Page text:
The European Commission welcomes today's (10 March) definitive adoption by the EU's Council of Ministers of the Regulation on the new Fund for European Aid to the Most Deprived (FEAD). The fund will give member states valuable support in their efforts to help Europe's most vulnerable people, who have been worst affected by the ongoing economic and social crisis. In real terms, over €3.8 billion will be allocated to the fund over the 2014-2020 period. Member states will be responsible for paying 15% of the costs of their national programmes, with the remaining 85% coming from the fund.
Employment, Social Affairs and Inclusion Commissioner László Andor said: "I welcome the agreement of the Parliament and the Council on the creation of this new fund with a significantly increased budget, which will be able to ensure that around 4 million people will benefit from immediate assistance. I urge member states to make full use of the Fund and to implement it according to their specific needs."
The FEAD will support member states' actions to provide a broad range of non-financial material assistance including food, clothing and other essential goods for personal use such as shoes, soap and shampoo, to the most materially-deprived people. The FEAD will also require that the distribution of material assistance is combined with social reintegration measures such as guidance and support to help the most deprived to get out of poverty. Member states may also choose to provide only non-material assistance aimed at furthering the social inclusion of the most deprived persons.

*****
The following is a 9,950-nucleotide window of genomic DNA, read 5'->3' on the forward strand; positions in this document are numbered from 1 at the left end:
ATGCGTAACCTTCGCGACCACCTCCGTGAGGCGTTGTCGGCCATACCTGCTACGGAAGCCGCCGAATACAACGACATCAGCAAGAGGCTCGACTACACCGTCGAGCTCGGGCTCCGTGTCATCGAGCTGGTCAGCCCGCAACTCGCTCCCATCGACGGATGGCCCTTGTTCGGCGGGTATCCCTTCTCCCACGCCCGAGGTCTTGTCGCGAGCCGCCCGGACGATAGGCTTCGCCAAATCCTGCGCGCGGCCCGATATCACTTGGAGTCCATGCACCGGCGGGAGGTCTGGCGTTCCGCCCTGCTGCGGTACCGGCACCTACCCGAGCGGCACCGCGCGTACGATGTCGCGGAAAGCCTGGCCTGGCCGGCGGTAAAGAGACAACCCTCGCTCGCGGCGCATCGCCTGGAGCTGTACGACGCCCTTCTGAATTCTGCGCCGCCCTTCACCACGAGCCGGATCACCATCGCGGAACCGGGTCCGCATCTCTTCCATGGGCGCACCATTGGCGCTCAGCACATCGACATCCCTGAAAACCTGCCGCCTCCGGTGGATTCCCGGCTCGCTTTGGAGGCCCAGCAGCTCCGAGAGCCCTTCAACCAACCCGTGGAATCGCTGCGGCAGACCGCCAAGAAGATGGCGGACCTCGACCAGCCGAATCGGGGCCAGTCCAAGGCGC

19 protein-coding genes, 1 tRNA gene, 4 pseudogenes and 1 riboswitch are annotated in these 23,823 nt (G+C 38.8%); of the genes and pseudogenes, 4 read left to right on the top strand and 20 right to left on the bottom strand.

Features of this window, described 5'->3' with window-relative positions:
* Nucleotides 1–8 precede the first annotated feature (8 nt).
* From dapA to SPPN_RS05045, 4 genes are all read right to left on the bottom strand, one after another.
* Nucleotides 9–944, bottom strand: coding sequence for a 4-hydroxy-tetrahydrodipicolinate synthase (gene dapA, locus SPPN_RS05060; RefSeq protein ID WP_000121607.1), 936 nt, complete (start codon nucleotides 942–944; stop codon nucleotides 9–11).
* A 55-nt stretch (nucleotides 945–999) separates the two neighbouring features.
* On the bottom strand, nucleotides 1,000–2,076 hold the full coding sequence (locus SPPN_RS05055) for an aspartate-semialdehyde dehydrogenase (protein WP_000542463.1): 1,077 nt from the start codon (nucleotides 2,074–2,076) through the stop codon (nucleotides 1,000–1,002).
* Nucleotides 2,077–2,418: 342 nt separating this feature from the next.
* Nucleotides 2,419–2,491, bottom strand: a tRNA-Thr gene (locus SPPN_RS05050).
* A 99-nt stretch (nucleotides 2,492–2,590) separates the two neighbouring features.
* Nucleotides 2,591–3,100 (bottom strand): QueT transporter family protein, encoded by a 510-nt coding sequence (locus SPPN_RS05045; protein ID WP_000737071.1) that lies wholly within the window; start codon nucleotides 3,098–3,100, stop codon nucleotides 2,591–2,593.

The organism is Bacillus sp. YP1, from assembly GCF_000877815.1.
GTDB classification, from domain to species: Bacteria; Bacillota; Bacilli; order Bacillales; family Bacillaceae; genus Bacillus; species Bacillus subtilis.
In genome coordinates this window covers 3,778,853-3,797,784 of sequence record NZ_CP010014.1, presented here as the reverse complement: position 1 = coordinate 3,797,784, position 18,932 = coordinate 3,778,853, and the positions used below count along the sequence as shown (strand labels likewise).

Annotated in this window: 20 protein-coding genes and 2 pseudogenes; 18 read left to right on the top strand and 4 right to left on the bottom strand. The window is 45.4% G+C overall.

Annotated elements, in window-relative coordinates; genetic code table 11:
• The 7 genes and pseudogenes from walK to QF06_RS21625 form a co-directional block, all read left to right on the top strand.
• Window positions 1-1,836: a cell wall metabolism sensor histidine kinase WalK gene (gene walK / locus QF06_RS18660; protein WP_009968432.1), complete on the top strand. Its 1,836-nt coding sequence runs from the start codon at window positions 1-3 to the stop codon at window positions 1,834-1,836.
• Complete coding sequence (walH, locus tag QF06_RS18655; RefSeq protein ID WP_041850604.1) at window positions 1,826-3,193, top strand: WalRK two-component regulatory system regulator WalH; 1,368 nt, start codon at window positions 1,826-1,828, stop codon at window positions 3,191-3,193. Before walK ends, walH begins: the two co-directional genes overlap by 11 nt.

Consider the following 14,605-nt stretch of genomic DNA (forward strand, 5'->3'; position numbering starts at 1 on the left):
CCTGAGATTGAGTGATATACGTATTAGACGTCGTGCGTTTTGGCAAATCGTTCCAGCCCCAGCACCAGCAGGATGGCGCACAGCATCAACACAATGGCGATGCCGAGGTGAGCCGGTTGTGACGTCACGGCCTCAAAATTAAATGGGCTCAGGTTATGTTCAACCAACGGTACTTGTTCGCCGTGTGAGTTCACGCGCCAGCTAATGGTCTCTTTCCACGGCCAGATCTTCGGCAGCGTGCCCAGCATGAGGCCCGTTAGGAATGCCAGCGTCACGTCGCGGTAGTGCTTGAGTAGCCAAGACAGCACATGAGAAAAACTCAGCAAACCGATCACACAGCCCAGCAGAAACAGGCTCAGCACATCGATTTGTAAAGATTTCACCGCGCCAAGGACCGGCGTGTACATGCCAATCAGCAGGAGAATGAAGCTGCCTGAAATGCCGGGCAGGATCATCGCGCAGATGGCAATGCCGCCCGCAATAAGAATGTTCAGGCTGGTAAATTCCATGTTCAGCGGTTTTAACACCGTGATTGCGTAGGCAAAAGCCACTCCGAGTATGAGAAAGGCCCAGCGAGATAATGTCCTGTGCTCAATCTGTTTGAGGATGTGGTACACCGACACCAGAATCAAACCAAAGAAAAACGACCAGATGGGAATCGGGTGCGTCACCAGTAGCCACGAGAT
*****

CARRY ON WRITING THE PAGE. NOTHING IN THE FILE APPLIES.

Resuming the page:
The fund will offer considerable flexibility to member states, who will be able to choose, according to their own situation and traditions, the type of assistance they wish to provide (material or non-material assistance), and their preferred model for procuring and distributing the food and goods.
The fund will contribute to meeting the target of the Europe 2020 Strategy, which commits the EU to reducing the number of people in or at risk of poverty by at least 20 million.
In 2012, close to 125 million people - almost a quarter of the population in the EU - were at risk of poverty or social exclusion (see STAT/13/184). Almost 50 million are suffering severe material deprivation.
The European Union's main instrument to support employability, fight poverty and promote social inclusion is and will remain the European Social Fund (ESF). This structural instrument invests directly in people's competences and aims at improving their value on the labour market. Yet some of the most vulnerable citizens suffering from extreme forms of poverty are too far away from the labour market to benefit from the social inclusion measures of the European Social Fund.
The EU's Food Distribution programme for the Most Deprived People (MDP) has since 1987 been an important source of provisions for organizations working in direct contact with the least fortunate people providing them with food. It was created to make good use of the then agricultural surpluses. With the expected depletion of intervention stocks and their high unpredictability over the period 2011-2020, as a consequence of successive reforms of the Common Agricultural Policy, the MDP was discontinued at the end of 2013. The Fund for European Aid to the Most Deprived replaces and improves the MDP.
The European Parliament approved the proposal in February (STATEMENT/14/22), so the Fund can now enter into force.
Poverty: New Fund for European Aid to the Most Deprived - frequently asked questions
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